Assistant Secretary of State Elliott Abrams told Panamanian President Eric Arturo Delvalle on Wednesday that U.S. law would permit dropping drug-related charges against military strongman Manuel Noriega if he and his associates give up power over Panama, the State Department acknowledged yesterday.
But department spokesman Charles E. Redman and other officials insisted that Abrams was only responding to "a theoretically posed question by Delvalle." They said that the Reagan administration has no intention of making any such deal.
"We all see the drug problem of tremendous importance to the United States . . . . We have every intention of carrying through the indictments," Redman said in a lengthy exchange with reporters that underscored the controversial nature of the situation and the administration's embarrassment at suggestions of a possible deal.
The administration has openly sought since last summer to pressure Noriega into stepping aside because it fears that his alleged criminal activities and growing unpopularity among Panamanians could create instability that would endanger the Panama Canal.
Earlier this month, Noriega was indicted by two federal grand juries in Florida on racketeering and other drug-related charges. When his case was still under investigation, some U.S. officials had suggested the possibility of dropping the investigation if he stepped down.
By now, however, Noriega has become so notorious that any deal would provoke strong opposition in Congress, where his foes range from conservatives such as Sen. Jesse Helms (R-N.C.) who are suspicious of his ties to Latin American leftists, to liberals such as Sen. Edward M. Kennedy (D-Mass.) who charge him with human-rights abuses.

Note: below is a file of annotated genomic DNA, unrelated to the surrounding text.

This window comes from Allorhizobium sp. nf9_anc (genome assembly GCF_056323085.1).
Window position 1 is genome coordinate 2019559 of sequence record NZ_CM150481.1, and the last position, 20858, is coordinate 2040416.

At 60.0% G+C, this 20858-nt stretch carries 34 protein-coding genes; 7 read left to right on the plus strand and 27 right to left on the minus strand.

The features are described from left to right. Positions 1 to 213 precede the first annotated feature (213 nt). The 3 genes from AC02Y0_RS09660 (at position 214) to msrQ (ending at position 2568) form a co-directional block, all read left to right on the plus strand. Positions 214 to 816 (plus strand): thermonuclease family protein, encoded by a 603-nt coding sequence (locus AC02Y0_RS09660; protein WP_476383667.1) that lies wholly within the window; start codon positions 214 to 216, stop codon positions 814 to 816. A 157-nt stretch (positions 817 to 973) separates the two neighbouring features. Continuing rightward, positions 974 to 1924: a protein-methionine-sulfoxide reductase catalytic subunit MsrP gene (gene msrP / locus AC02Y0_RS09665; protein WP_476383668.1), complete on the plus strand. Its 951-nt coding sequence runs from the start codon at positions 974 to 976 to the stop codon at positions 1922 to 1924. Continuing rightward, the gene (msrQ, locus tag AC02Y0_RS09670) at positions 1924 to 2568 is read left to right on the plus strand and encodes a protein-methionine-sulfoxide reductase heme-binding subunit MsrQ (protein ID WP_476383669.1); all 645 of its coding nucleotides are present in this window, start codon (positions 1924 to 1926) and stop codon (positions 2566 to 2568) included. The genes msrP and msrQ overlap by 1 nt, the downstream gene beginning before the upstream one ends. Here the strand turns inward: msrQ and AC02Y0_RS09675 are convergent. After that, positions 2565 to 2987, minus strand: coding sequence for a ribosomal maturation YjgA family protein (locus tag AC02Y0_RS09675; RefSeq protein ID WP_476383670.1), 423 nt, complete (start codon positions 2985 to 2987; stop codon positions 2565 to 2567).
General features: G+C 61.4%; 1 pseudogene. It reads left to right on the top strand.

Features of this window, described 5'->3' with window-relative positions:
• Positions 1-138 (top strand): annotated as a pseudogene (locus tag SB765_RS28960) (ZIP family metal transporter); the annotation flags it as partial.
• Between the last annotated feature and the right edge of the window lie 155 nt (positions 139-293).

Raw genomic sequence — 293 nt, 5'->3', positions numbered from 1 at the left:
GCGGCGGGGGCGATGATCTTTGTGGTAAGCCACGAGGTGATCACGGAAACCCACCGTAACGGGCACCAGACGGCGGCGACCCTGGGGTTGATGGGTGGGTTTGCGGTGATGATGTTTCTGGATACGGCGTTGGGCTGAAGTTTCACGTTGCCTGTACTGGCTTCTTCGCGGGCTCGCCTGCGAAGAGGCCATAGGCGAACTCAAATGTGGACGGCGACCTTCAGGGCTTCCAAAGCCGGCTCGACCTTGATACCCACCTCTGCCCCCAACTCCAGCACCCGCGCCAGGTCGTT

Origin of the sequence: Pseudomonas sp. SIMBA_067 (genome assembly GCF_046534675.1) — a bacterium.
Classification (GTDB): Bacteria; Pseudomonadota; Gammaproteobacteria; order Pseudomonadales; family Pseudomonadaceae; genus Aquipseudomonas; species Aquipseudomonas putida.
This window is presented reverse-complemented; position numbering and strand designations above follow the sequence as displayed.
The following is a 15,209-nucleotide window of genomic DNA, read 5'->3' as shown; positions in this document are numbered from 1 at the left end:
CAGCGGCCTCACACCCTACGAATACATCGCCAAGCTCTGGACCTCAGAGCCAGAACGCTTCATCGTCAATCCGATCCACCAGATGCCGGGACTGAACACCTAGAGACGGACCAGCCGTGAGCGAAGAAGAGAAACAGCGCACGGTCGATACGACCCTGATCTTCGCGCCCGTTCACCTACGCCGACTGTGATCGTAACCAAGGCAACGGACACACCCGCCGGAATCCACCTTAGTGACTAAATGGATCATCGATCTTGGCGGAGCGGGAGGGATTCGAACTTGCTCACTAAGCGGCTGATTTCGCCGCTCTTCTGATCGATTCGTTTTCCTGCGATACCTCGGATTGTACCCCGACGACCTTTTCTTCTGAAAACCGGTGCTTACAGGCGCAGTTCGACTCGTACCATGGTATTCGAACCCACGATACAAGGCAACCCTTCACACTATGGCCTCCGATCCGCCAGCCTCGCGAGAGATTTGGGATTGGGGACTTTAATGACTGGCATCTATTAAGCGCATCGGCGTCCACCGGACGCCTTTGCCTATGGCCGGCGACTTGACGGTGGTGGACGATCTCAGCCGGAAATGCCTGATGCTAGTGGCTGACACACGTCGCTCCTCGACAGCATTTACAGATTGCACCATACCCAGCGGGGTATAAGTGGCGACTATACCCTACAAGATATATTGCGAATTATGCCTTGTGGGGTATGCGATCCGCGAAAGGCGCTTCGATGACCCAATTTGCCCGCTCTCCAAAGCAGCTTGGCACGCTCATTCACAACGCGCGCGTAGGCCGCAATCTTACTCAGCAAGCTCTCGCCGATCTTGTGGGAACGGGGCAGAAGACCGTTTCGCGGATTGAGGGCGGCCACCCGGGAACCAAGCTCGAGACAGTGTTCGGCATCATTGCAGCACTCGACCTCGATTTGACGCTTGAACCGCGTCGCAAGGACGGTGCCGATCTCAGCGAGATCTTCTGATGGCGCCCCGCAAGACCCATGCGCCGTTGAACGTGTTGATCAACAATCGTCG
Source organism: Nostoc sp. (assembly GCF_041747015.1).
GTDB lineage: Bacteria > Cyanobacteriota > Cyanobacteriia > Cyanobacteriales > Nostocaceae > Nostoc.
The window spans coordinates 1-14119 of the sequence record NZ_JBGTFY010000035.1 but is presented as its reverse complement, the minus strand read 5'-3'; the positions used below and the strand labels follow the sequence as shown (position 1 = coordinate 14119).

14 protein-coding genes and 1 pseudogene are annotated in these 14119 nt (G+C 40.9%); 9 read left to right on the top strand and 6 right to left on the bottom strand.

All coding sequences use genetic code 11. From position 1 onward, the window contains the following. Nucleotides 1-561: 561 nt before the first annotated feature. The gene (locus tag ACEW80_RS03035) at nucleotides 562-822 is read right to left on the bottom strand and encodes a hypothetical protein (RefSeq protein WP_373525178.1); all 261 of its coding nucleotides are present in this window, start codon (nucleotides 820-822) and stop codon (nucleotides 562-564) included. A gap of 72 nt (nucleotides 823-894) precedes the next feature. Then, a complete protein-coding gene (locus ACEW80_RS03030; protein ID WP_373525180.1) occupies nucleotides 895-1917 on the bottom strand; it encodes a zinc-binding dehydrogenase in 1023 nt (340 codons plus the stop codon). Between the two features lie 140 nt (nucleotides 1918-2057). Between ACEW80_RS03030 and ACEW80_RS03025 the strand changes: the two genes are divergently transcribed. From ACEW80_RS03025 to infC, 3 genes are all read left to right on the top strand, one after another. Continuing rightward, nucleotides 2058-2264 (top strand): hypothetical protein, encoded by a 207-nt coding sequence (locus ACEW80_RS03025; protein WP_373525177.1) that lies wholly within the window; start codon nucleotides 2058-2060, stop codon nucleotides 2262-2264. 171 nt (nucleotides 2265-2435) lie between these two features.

The latest talk about a possible deal first emerged Thursday when the Long Island newspaper Newsday reported that Abrams and Delvalle had met secretly in Miami. The Newsday account quoted a "source with ties to Delvalle" as saying Abrams had offered a possible dismissal of the indictments if Noriega agreed to surrender command of the Panamanian defense forces and go into exile.
Redman confirmed Thursday that Abrams had met Delvalle "to review the current political situation in Panama." Other State Department officials, who asked not to be identified, said Thursday night that the idea of a deal had been broached by Delvalle in a "theoretical" discussion about whether U.S. law would permit dropping an indictment.
The officials said Abrams had reiterated to Delvalle the U.S. view that Panama must come under civilian control. But they denied that Abrams said anything that could be regarded as an offer to quash the drug charges if Noriega steps aside.
But yesterday The New York Times quoted a Justice Department spokesman, John K. Russell, as saying Abrams had notified senior criminal division officials that he "would seek to have the indictment dropped against Noriega if he left the country." According to the Times, Russell said the Justice Department told Abrams it opposed the idea.
Redman, responding to the Times article, acknowledged that Abrams had asked the Justice Department for "a legal opinion" in order to answer Delvalle's question and had passed on the information that it technically would be possible to drop an indictment. But Redman added that Russell "had the facts slightly wrong" when he said that Abrams had advocated such a course.
In a related development, Brian Alden Davidow, 26, the only person named in the indictments against Noriega actually in U.S. custody, pleaded not guilty in Miami. Davidow, a student at Florida International University, is charged with conspiring with Noriega and others to smuggle cocaine from Panama to the United States for the Colombia-based Medellin drug cartel.